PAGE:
Kübler-Ross’ original intention, stated at the beginning of On Death and Dying, was admirably modest. She writes: “I am telling the stories of my patients who shared their agonies, their expectations, and their frustrations with us.”xxvi But once the book was published and became famous, she was subjected to questions about her method, theory, and sequence of stages. She never attempted an overall restatement or a theoretical defense. Very often, she simply concedes the point of a specific criticism: “Yes, a patient can skip a stage....Yes, a patient can regress to an earlier stage....Yes, a patient might be in two stages at the same time.”xxvii The trouble with conceding one small point after another is that eventually no pattern remains. Unlimited variations in a sequence undermine the idea of a sequence. Perhaps she would not be perturbed by that conclusion; however, she certainly insisted that the stages should lead to “acceptance” and that once arrived there the patient should not regress.
I think it is worth offering an interpretation of the “five stages of dying” that would retain for it some theoretical validity and some practical significance. I suggest that Kübler-Ross did make an important discovery about dying but that the famous five names can be misleading. What can be defended is an understanding of the process of dying that is simpler and at the same time open to more variation. It is worthwhile to try to find a pattern for the experience of the dying.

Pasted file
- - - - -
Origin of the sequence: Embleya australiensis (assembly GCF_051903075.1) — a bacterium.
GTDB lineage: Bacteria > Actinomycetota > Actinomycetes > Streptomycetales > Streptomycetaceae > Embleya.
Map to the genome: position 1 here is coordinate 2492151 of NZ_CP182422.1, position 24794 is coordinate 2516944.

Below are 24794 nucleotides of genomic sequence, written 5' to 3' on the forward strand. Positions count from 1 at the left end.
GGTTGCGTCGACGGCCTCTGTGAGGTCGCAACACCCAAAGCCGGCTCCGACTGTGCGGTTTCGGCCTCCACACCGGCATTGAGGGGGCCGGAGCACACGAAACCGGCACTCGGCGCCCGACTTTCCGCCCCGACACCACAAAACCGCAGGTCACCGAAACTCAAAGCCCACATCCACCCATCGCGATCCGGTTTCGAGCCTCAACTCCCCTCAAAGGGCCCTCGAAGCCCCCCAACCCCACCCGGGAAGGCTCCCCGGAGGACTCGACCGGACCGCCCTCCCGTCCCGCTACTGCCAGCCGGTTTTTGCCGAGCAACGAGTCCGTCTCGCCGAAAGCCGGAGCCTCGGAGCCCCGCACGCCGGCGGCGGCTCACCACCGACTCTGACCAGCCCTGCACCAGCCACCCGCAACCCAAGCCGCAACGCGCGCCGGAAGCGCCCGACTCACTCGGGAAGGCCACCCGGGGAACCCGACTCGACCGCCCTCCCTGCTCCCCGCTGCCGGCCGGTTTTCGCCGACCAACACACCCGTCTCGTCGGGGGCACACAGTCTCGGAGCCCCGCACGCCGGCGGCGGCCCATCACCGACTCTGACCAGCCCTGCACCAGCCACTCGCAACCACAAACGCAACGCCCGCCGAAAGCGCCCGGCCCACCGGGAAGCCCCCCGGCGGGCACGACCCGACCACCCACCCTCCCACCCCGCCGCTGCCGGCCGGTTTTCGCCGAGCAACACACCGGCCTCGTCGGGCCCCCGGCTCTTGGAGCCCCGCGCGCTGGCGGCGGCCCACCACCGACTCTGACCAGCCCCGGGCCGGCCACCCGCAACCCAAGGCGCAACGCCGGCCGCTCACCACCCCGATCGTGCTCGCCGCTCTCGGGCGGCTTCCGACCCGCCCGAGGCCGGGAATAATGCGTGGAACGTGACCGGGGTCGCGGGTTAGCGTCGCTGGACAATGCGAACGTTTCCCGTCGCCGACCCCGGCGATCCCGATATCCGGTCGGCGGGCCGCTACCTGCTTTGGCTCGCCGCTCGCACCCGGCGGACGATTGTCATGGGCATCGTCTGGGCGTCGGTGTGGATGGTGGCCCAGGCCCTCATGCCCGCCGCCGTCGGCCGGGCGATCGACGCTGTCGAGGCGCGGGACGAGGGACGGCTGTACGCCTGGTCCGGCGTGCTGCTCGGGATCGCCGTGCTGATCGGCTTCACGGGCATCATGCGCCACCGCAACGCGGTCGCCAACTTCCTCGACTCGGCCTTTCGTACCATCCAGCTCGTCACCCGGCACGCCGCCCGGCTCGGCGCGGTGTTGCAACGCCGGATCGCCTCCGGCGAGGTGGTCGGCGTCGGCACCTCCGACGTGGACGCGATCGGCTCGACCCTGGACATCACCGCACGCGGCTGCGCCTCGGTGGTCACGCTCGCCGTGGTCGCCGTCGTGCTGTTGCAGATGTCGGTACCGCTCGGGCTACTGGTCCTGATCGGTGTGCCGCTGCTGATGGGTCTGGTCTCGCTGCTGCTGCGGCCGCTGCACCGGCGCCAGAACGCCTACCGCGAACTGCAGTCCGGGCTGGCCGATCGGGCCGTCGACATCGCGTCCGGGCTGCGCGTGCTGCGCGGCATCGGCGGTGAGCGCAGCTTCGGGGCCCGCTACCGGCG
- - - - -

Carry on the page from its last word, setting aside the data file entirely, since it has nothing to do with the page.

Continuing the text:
In one of her ill-advised comments on the five stages, Kübler-Ross said: “This is not just typical of dying, and really has nothing to do with dying. We only call it the “stages of dying” for lack of a better phrase.”xxviii Taken seriously, that comment would completely undermine her book. What I think she was trying to say is that the stages of dying are so important because they reveal the structure of life itself. Precisely because the focus is on dying, the stages are about living which inevitably includes dying.
Kübler-Ross’ five stages give the obvious impression of being one more theory of development. As such, this theory of dying would take its place next to economic, psychological, social, moral, religious and other theories of development. However, the fact that this theory ends in death makes it unusual, to say the least. Theories of development, whatever the field, are about improvement, progress and success.
I wish to argue that Kübler-Ross’ “stage theory,” instead of being one more developmental theory, is a challenge to the very idea of development itself. If dying is at the end, what sense can be made of theories that promise improvement and success? One would then have to ask of any theory of development: Does it stand up to the particular progression that Kübler-Ross claimed to document?
The Development of Development
A brief history of the idea of development is needed to situate the stages of dying. Development is not just a modern idea; one could say that it helps to define what modernity is. It has emerged as a more comprehensive term than either evolution or progress, each of which has some notes in common with development. The two greatest users of the term development in the present are economists and psychologists. Each group tends to assume that they own the idea and they tend to be oblivious of its use outside their respective fields. Of these two groups, the economists clearly have the longer hold on the term. The language of developing and developed nations is firmly set in popular language.